1. Training to prevent discrimination and harassment

The EEOC charge numbers cited above represent only the tip of the iceberg. They do not include harassment and discrimination charges filed with state enforcement agencies, in state courts or those related to conflicts that settle before the charges are formally filed.

In the event of a layoff, employees who are terminated might perceive that they were targeted for belonging to one of the legally protected categories, such as age, race, gender or national origin. Employees who haven’t been laid off might view filing a harassment or discrimination claim as “job security,” falsely believing that such a claim makes it impossible for an employer to terminate their employment.

The return on investment

Many courts have held that regular—generally, that means annual—harassment prevention training allows an employer to establish an affirmative defense to avoid liability in cases where the allegedly aggrieved employee has not suffered any tangible job detriment, such as a demotion or termination. (If there is a tangible employment action, such as a termination, this affirmative defense is not available.)

Additionally, numerous courts have held that employers that do not train in harassment prevention, or do so only sporadically, can be subject to punitive damages for negligence. Conversely, if an employer can demonstrate it made good-faith efforts to comply with harassment and discrimination laws by training employees, punitive damages can more likely be avoided.

2. Workplace violence prevention training

Incidents of workplace violence are in the news nearly every day. Homicide is the second-leading cause of fatal occupational injury in the U.S., according the Bureau of Labor Statistics’ most recently revised report, which covers 2008. And while workplace homicides fell by 18 percent in 2008, workplace suicides rose from 196 cases in 2007 to 251 cases in 2008, an increase of 28 percent and the highest number ever reported by the fatality census, according to the BLS.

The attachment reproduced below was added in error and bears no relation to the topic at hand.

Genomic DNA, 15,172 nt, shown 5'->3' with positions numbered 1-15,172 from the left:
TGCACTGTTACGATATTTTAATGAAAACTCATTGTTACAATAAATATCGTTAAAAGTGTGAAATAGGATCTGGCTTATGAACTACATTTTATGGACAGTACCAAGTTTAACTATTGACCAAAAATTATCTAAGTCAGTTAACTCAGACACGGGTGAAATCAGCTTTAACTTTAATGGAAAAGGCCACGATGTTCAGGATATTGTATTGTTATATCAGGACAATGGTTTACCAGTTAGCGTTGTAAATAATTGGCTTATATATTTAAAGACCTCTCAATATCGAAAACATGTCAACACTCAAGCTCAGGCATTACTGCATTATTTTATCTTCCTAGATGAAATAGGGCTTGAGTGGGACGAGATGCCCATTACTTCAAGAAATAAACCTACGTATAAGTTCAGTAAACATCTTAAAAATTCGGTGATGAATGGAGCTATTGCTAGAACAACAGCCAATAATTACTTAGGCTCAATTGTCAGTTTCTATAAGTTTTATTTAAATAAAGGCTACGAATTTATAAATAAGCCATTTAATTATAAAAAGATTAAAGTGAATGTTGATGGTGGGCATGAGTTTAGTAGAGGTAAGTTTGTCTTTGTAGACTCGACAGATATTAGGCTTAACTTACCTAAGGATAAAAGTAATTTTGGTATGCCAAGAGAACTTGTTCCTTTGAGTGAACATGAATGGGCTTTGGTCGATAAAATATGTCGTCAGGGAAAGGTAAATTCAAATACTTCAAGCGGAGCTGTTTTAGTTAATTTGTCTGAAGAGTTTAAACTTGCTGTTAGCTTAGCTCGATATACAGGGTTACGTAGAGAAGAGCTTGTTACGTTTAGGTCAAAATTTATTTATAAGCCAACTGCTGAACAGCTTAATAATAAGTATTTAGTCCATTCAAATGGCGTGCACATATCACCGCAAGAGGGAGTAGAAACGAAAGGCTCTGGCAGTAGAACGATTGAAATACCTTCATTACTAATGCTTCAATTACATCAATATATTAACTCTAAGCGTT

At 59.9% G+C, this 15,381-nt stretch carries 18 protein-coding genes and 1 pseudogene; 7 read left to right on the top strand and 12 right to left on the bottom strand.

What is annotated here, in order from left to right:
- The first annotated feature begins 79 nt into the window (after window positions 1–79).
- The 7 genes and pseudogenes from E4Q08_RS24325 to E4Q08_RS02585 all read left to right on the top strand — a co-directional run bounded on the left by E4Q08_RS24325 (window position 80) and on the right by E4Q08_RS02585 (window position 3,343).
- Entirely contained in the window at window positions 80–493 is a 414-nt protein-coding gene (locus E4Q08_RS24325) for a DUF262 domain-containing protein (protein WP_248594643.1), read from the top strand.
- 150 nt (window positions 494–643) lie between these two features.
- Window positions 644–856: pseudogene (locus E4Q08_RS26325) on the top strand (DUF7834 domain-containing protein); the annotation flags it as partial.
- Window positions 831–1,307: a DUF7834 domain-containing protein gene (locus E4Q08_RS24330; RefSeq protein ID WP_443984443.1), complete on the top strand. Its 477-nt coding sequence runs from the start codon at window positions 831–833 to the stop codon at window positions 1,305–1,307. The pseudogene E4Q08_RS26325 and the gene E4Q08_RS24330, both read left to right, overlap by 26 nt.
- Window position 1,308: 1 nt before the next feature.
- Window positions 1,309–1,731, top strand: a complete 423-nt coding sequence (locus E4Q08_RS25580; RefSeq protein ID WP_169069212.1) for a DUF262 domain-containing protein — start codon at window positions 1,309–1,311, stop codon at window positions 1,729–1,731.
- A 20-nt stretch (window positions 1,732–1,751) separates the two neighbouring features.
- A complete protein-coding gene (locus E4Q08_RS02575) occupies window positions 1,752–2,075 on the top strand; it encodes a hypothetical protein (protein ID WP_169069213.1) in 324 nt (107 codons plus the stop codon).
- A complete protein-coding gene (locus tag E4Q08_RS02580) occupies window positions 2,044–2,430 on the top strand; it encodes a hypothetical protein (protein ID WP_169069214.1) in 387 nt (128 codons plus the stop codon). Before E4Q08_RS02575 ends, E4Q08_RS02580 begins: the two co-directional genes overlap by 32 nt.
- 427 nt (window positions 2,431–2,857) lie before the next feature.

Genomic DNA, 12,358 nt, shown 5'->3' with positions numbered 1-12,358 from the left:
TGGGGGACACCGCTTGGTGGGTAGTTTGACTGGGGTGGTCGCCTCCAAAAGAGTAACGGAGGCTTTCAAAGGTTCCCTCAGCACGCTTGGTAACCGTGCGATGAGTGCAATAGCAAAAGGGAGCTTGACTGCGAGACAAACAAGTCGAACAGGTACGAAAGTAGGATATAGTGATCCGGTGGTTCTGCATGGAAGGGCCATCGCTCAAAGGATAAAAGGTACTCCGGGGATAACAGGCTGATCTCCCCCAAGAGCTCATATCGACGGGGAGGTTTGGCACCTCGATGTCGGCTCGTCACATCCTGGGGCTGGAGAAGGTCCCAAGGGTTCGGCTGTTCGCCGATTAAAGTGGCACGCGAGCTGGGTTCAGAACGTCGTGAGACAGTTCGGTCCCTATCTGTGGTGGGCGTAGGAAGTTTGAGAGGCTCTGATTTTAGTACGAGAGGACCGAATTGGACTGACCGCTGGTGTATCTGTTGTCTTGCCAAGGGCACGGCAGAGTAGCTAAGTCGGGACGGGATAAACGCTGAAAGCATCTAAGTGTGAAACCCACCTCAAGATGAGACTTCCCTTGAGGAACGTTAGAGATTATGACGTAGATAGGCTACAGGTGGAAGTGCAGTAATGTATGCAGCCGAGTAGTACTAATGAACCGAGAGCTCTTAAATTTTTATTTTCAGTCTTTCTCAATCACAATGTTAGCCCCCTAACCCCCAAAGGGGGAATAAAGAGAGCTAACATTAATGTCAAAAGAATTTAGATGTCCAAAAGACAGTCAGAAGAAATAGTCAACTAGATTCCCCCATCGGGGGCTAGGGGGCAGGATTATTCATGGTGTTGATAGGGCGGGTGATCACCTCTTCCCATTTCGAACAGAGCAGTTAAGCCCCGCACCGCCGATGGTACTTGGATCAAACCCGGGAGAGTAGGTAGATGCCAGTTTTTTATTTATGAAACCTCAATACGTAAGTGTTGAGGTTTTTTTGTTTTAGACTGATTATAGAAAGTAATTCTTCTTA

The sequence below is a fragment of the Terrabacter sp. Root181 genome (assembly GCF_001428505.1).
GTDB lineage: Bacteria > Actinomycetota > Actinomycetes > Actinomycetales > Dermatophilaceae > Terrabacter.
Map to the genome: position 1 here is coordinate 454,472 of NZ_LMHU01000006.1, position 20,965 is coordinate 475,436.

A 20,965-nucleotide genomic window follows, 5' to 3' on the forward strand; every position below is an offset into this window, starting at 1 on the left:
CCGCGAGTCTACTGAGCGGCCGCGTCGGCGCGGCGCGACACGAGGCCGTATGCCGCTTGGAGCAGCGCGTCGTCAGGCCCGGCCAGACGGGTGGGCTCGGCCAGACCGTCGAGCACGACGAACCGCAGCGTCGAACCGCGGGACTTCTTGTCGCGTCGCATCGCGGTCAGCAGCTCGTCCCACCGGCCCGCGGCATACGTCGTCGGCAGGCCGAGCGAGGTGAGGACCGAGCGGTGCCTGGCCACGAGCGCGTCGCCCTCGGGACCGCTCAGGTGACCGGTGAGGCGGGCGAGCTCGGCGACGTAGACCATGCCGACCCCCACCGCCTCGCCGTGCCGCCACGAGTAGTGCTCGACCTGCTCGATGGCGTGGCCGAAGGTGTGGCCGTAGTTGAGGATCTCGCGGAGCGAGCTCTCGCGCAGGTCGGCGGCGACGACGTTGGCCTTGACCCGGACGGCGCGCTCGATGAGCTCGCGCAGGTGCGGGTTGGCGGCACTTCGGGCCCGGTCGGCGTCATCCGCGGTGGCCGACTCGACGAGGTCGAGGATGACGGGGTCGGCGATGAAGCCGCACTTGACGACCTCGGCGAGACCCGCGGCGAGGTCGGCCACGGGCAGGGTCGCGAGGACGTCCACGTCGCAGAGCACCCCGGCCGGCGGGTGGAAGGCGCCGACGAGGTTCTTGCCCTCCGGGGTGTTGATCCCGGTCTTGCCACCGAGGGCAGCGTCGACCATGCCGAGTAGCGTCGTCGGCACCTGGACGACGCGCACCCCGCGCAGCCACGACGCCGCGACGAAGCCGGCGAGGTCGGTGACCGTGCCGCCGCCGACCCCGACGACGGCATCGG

Many employees and former employees are feeling desperate—over layoffs, terminations, foreclosure on their homes, their plummeting (or nonexistent) retirement accounts. In nearly every case of extreme workplace violence, there were many early warning signs that were ignored because employees and supervisors were not trained in recognizing them and taking appropriate action.

The return on investment

Not only can proper training of employees and supervisors prevent an incident of horrible tragedy from occurring, but it also can be used as a legal defense should an incident occur. Employers that show they have acted prudently to protect their employees by conducting training will likely avoid multimillion-dollar jury awards finding that the employer was negligent or assessments of punitive damages.

3. Training to prevent wage-and-hour violations

Current economic conditions have resulted in drastic cost cutting and the slashing of work hours and overtime, which can lead to unwitting violations of wage-and-hour laws. Wage-and-hour violations most frequently occur simply because employees do not have accurate information on how to properly record hours or supervisors lack training in wage payment practices.

The return on investment

As with other types of training, programs for employees and supervisors in this area can help not only to prevent violations, but also to establish a legal defense—in this case, by demonstrating good-faith compliance with the Fair Labor Standards Act.

Employers that have instituted a wage-and-hour training program and have instructed employees and supervisors in proper wage-and-hour record keeping and payment practices can avoid the liquidated damages that can arise from a willful violation of the law. Employee class-action wage-and-hour lawsuits are a substantial threat to U.S. employers, and wage-and-hour training for employees and supervisors can minimize the risk of such suits, potentially saving an employer millions of dollars in violations and liquidated damages.

4. Ethics and code-of-conduct training

Employers are being scrutinized for ethical violations like never before. The Sarbanes-Oxley Act of 2002 strongly encourages training on an organization’s code of conduct and requires education about systems available to employees to report ethical violations. Additionally, federal sentencing guidelines mandate training on ethics and legal compliance for all organizations as one of the two ways in which an organization’s sentence for criminal misconduct might be mitigated.